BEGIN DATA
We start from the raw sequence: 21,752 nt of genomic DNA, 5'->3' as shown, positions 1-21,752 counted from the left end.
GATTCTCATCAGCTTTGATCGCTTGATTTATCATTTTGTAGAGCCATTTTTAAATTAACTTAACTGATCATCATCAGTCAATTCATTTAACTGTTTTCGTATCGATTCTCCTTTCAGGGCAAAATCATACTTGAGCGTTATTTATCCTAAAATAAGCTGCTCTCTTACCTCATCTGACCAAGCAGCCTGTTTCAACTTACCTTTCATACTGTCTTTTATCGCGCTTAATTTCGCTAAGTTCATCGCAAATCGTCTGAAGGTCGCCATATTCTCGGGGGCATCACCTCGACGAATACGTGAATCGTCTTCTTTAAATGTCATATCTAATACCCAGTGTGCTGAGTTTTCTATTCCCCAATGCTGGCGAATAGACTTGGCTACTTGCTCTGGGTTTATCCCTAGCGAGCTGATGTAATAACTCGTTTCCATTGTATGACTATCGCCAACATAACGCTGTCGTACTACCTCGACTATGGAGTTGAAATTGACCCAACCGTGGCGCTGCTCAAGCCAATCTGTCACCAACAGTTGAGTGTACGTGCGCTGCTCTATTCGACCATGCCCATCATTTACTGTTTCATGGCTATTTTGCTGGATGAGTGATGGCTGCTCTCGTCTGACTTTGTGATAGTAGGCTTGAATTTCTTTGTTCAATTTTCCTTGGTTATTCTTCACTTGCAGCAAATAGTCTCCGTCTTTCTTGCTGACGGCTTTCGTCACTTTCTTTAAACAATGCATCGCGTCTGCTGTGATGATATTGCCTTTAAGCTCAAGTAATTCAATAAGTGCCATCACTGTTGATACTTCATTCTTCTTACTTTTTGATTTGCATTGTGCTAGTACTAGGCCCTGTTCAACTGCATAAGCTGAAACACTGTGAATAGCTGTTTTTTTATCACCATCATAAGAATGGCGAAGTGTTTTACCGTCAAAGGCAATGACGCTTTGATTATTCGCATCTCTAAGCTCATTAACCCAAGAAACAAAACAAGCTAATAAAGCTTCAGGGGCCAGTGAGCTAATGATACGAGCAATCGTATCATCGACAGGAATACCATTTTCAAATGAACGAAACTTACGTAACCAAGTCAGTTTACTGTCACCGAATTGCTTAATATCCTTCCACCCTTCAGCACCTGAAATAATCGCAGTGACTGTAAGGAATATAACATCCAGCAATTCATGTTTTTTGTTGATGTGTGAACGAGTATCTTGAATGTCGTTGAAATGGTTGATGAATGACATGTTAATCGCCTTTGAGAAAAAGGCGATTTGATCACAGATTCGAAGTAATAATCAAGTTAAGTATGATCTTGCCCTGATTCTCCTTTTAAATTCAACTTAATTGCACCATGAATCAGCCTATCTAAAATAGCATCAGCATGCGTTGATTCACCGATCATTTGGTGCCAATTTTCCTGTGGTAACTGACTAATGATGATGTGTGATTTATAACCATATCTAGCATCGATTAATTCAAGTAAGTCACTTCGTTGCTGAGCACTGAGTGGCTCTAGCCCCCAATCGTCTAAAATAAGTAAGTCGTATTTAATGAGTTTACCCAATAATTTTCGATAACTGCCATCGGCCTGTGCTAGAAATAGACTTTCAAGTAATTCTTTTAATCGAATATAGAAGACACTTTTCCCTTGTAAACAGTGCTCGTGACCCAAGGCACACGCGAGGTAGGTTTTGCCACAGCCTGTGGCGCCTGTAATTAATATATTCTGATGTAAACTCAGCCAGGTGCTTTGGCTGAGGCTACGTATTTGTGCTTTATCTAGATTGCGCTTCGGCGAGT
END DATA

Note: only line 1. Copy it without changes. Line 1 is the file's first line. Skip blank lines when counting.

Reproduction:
We start from the raw sequence: 21,752 nt of genomic DNA, 5'->3' as shown, positions 1-21,752 counted from the left end.